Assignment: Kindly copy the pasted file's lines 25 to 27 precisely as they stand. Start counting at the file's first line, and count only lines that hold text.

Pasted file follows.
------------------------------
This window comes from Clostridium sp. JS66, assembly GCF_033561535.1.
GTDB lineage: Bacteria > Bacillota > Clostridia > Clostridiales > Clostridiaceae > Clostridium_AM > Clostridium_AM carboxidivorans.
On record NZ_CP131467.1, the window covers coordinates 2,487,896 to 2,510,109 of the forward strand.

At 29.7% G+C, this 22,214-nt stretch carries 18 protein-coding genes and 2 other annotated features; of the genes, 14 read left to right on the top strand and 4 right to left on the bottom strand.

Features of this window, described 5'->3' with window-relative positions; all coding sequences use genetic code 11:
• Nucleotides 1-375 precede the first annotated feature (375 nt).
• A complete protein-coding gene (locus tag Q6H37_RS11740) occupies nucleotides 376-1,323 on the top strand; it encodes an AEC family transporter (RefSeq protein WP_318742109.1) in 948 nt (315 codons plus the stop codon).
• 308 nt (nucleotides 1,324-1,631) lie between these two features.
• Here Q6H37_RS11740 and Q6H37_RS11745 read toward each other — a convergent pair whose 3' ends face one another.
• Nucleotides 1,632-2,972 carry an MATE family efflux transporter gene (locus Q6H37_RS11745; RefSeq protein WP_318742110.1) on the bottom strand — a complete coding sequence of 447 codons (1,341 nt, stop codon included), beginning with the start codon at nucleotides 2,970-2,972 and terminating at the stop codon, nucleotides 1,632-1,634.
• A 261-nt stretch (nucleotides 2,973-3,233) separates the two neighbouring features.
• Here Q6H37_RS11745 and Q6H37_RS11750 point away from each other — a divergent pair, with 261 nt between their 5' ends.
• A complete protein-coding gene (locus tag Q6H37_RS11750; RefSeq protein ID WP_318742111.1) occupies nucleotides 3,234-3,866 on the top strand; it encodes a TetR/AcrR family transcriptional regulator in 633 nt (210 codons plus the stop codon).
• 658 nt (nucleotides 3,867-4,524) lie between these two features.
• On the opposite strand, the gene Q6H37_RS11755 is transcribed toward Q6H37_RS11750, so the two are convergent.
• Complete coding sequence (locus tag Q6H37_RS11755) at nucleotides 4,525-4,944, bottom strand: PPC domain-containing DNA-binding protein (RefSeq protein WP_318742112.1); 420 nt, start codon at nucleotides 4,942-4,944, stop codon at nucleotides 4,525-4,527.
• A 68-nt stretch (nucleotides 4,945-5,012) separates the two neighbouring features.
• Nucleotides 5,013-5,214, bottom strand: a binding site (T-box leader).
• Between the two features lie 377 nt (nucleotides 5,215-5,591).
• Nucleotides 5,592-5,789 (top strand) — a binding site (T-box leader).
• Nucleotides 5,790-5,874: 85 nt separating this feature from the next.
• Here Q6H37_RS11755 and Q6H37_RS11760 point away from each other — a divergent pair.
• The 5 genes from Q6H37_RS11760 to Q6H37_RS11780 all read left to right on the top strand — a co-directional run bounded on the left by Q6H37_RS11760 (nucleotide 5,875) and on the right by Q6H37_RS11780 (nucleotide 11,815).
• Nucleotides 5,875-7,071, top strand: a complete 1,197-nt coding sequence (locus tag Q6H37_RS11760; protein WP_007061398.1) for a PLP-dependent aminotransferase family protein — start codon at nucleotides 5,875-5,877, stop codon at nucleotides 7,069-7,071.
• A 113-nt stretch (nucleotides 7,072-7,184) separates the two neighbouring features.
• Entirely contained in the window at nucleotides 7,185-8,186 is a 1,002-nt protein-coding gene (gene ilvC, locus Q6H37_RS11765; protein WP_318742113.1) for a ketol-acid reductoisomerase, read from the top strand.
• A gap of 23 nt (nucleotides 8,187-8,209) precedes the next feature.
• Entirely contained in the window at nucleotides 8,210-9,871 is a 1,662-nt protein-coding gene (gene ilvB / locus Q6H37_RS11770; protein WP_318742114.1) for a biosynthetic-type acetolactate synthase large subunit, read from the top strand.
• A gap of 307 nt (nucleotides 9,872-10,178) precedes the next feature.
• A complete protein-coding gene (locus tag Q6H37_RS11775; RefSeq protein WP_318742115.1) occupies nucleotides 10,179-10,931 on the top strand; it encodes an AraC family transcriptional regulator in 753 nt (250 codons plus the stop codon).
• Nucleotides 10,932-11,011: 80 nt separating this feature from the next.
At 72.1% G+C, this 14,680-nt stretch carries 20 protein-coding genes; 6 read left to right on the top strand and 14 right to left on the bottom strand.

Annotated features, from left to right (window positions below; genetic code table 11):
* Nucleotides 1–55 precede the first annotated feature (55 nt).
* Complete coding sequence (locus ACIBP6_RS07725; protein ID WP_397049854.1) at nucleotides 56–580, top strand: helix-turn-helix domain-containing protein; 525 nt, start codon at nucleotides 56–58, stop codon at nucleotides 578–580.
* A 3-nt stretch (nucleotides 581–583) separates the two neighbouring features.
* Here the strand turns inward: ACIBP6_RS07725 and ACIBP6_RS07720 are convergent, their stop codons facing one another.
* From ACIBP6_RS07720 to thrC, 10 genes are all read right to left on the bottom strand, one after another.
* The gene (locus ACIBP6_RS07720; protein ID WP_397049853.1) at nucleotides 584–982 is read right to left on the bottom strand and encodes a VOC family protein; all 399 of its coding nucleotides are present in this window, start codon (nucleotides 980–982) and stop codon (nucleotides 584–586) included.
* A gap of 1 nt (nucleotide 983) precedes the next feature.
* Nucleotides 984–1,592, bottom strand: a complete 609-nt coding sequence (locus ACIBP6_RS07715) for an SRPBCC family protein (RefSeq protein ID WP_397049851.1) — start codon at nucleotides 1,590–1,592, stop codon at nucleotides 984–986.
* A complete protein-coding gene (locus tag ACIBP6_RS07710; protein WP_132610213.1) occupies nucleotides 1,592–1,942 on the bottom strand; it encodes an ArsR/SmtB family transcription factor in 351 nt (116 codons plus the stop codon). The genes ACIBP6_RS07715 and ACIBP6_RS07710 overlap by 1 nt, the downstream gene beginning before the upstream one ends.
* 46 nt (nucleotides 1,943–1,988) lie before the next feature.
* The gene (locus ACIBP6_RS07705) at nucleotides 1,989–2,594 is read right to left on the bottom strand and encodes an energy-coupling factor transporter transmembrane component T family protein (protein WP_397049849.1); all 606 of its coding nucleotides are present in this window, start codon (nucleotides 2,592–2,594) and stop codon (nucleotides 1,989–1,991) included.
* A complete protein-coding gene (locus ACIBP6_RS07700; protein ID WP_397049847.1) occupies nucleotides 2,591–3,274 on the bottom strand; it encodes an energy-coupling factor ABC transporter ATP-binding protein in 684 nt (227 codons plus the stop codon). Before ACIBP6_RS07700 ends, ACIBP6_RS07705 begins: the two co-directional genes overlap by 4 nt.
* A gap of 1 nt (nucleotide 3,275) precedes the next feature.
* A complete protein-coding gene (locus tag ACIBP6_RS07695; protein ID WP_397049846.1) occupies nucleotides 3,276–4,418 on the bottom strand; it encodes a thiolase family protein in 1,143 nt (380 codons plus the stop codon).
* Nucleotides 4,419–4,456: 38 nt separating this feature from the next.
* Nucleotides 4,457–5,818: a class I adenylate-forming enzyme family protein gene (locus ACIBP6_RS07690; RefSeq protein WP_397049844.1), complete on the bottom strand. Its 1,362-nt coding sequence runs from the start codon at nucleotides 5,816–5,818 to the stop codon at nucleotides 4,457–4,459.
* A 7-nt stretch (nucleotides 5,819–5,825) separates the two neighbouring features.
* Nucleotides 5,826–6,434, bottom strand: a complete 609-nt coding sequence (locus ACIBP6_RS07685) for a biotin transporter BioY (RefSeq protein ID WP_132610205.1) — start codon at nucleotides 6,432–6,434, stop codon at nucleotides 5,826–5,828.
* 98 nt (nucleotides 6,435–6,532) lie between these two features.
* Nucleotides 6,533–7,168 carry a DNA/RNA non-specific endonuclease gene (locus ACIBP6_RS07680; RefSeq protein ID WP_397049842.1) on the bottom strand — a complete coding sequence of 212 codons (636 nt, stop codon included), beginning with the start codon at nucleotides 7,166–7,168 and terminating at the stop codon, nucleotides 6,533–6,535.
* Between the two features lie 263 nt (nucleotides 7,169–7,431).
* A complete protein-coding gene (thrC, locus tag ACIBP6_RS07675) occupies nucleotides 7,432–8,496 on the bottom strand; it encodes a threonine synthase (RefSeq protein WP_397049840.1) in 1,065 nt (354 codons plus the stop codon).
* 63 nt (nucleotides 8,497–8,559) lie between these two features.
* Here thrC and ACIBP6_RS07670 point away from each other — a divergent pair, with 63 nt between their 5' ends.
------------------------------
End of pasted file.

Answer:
• A 113-nt stretch (nucleotides 7,072-7,184) separates the two neighbouring features.
• Entirely contained in the window at nucleotides 7,185-8,186 is a 1,002-nt protein-coding gene (gene ilvC, locus Q6H37_RS11765; protein WP_318742113.1) for a ketol-acid reductoisomerase, read from the top strand.
• A gap of 23 nt (nucleotides 8,187-8,209) precedes the next feature.